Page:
come to the realization that his son, Jimmy, spends most of his time either watching television or
playing computer games. So he begins to consider ways to stimulate Jimmy’s thinking. Since he
also wants to see Jimmy come to faith in Christ, Steven suggests that they read C.S. Lewis’
Chronicles of Narnia together. Soon, the two of them are delighting in these tales, and
Steven finds ways to discuss the spiritual metaphors in Lewis’ classic fantasies.

These stories may not apply directly to your life at this time. But, hopefully they will stimulate a
broader understanding of how your mind can be used for God’s glory within the routines of life.
Notes

1. All Scripture references are taken from the New American Standard Version.

2. Sharon Begley, John Carey, and Ray Sawhill, “How the Brain Works,” Newsweek (7 February
1983), 40.

3. Edward O. Wilson, “The Biological Basis of Morality,” The Atlantic Monthly (April 1998),
54.

4. Begley, 47.

5. Quoted in Begley.

6. Charles Habib Malik, “Your Mind Matters; Cultivate It,” Active Christians in Education (January
1981), 1A.

7. R. Laird Harris, ed., Theological Wordbook of the Old Testament, Vol. 1 (Chicago:
Moody, 1980), 377.

8. J.P. Moreland, Love Your God With All Your Mind (Colorado Springs, CO: Navpress, 1997),
39.

9. R.V.G. Tasker, The Second Epistle of Paul to the Corinthians (Grand Rapids, MI: Eerdmans,
1963), 135.

© 1998 Probe Ministries International




Art and the Christian

How should Christians think about art from a framework that starts with the Bible? The concept that people are made in God’s image is reflected in the fact and the content of the art we produce.

Art in our Lives

Where are you as you read this? You may be sitting in an office, reclining in a lounge chair at home, lounging in your back yard, sitting at a desk in your dorm room, or any other of a number of scenarios. Consider for a moment if art is part of your consciousness. If you are sitting in an office, is art anywhere within your vision? If you are reclining in a lounge chair, does the furniture have an artistic dimension? If you are lounging in your back yard, can the word art be used to describe any facet of what you see? If you are in your dorm room, are you listening to music that is art?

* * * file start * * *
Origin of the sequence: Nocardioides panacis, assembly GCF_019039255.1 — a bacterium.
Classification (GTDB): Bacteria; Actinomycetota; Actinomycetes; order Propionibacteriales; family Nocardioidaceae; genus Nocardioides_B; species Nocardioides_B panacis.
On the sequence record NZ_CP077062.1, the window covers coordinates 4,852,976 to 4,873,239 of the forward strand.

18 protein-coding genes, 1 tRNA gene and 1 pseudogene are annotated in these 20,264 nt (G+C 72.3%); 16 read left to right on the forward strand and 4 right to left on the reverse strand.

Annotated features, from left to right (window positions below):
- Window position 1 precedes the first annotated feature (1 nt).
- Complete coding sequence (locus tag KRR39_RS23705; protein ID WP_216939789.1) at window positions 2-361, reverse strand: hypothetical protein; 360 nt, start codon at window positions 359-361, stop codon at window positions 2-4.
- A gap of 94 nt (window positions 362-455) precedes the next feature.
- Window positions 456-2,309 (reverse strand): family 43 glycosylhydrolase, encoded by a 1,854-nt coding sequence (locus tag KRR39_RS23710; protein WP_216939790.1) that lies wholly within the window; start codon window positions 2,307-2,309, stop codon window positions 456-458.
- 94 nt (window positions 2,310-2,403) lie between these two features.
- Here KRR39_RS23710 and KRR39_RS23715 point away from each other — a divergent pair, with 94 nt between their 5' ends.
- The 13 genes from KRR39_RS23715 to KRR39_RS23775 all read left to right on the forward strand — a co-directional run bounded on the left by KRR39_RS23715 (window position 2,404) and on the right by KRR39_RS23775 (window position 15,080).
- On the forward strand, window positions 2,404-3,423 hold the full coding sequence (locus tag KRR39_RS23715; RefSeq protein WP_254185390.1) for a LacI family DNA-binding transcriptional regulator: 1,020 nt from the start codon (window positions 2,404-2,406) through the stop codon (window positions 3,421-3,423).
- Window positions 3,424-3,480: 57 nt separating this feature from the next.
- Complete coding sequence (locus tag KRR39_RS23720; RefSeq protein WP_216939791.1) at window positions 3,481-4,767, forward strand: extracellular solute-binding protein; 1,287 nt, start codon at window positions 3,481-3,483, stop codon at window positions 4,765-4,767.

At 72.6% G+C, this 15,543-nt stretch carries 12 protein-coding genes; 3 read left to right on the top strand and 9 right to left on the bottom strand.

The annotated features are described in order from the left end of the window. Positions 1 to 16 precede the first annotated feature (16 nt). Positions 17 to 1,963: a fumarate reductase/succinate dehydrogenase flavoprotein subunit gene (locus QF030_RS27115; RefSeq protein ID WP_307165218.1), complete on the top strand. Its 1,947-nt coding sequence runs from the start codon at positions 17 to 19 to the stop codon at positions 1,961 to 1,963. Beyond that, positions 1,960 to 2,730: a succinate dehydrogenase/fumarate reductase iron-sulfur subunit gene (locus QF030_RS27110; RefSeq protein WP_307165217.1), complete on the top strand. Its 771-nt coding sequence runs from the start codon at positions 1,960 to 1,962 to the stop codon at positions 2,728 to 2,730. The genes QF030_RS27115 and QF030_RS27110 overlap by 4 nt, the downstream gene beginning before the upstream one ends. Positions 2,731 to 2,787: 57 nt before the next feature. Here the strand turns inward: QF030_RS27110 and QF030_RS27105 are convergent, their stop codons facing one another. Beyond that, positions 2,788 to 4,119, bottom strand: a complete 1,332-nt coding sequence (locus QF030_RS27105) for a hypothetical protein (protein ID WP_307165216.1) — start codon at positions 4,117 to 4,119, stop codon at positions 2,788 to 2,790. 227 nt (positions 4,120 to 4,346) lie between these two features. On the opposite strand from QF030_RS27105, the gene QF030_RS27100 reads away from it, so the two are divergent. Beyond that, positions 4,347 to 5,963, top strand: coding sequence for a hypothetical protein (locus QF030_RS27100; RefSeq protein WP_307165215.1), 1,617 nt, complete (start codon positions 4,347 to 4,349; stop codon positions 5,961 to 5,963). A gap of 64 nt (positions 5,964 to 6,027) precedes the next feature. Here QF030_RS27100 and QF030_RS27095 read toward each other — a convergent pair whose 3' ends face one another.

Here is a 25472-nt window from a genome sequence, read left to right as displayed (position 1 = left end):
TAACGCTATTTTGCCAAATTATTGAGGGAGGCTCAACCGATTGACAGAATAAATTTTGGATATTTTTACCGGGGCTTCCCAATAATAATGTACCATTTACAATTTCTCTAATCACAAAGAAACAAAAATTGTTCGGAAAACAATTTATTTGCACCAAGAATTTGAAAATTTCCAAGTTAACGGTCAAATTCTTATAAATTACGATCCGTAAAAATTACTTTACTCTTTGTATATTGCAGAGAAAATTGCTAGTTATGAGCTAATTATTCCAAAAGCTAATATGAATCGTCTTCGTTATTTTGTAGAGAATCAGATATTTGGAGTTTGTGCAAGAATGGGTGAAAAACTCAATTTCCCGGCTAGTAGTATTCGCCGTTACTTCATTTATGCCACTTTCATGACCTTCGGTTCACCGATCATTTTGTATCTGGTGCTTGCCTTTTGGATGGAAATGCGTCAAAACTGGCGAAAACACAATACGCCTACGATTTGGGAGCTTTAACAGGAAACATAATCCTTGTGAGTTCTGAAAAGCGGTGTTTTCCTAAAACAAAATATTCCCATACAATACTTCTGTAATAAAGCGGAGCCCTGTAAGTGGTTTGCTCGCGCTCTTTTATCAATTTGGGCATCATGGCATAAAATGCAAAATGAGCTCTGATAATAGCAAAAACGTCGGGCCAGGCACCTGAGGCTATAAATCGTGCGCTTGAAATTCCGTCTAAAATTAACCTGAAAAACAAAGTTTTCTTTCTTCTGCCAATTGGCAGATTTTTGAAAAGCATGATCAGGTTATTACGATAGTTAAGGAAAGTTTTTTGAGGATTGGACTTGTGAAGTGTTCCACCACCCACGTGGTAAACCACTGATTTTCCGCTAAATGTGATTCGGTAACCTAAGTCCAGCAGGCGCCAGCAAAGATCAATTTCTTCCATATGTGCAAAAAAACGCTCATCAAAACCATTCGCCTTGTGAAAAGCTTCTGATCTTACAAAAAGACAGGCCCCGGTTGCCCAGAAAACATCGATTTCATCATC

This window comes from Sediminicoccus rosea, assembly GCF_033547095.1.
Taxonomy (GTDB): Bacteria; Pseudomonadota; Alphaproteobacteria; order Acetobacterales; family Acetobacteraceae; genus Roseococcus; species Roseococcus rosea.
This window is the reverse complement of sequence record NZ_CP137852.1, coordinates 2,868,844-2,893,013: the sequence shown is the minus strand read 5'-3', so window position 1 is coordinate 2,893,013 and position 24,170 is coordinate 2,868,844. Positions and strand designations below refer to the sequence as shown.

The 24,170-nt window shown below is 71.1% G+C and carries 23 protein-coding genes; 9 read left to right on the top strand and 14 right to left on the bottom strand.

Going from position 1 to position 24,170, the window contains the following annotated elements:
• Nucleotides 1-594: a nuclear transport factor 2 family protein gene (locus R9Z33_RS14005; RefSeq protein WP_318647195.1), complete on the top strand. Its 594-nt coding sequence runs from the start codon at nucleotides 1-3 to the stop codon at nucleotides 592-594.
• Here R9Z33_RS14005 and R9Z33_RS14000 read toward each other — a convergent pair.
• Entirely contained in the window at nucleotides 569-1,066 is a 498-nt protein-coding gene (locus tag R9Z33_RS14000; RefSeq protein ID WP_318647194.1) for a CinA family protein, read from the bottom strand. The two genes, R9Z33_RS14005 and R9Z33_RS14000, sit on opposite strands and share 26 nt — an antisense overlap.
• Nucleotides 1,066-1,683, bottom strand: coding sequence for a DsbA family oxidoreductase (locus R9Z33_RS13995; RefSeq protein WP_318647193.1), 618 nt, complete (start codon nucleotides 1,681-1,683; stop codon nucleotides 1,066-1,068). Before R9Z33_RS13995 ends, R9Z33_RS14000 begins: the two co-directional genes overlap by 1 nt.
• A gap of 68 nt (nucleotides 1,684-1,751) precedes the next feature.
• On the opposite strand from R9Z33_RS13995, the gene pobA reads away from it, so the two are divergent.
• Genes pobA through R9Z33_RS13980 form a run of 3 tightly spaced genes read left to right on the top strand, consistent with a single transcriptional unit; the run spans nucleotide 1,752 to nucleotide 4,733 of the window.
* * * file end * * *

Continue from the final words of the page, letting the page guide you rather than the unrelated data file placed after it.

If I had the pleasure of dialoguing with you in regard to these questions, no doubt we would have a very interesting conversation. Some of you may say, “No, art doesn’t describe anything I see at the moment.” Or, some of you may state, “I haven’t thought of this before. You’ll have to give me more time for reflection.” Others may assert, “I only think of art within museums, concert halls or other such places that enshrine our art.” Others may say, “Yes, art is very much a part of my daily life.” But since I can’t dialog with you in order to know what you are doing at the moment, and I certainly cannot see what you see, let me tell you where I am and what I see as I write these comments. I am sitting in my study at my desk while I am listening to the music of Bach. I see a clock on one of the bookshelves, a hand-painted plate I purchased in the country of Slovenia, a framed poem given to me by my daughter, several chairs, two floor lamps, a mirror with a bamboo frame, two canoe paddles I bought in the San Blas islands off the coast of Panama, a wooden statue I purchased in Ecuador, and a unique, colorful sculpture that was made by my son. As I mention these things, perhaps you are attempting to imagine them. You are trying to “see” or “hear” them and in so doing there are certain of these items you may describe as art. Your first response may be to say that the music of Bach, the hand-painted Slovenian plate, or the Ecuadorian statue can be described as art. But what about the chair in which I am sitting, the desk, the bookshelves, the chairs, or the lamps? Better yet, what about such items that are found where you live? Are they art?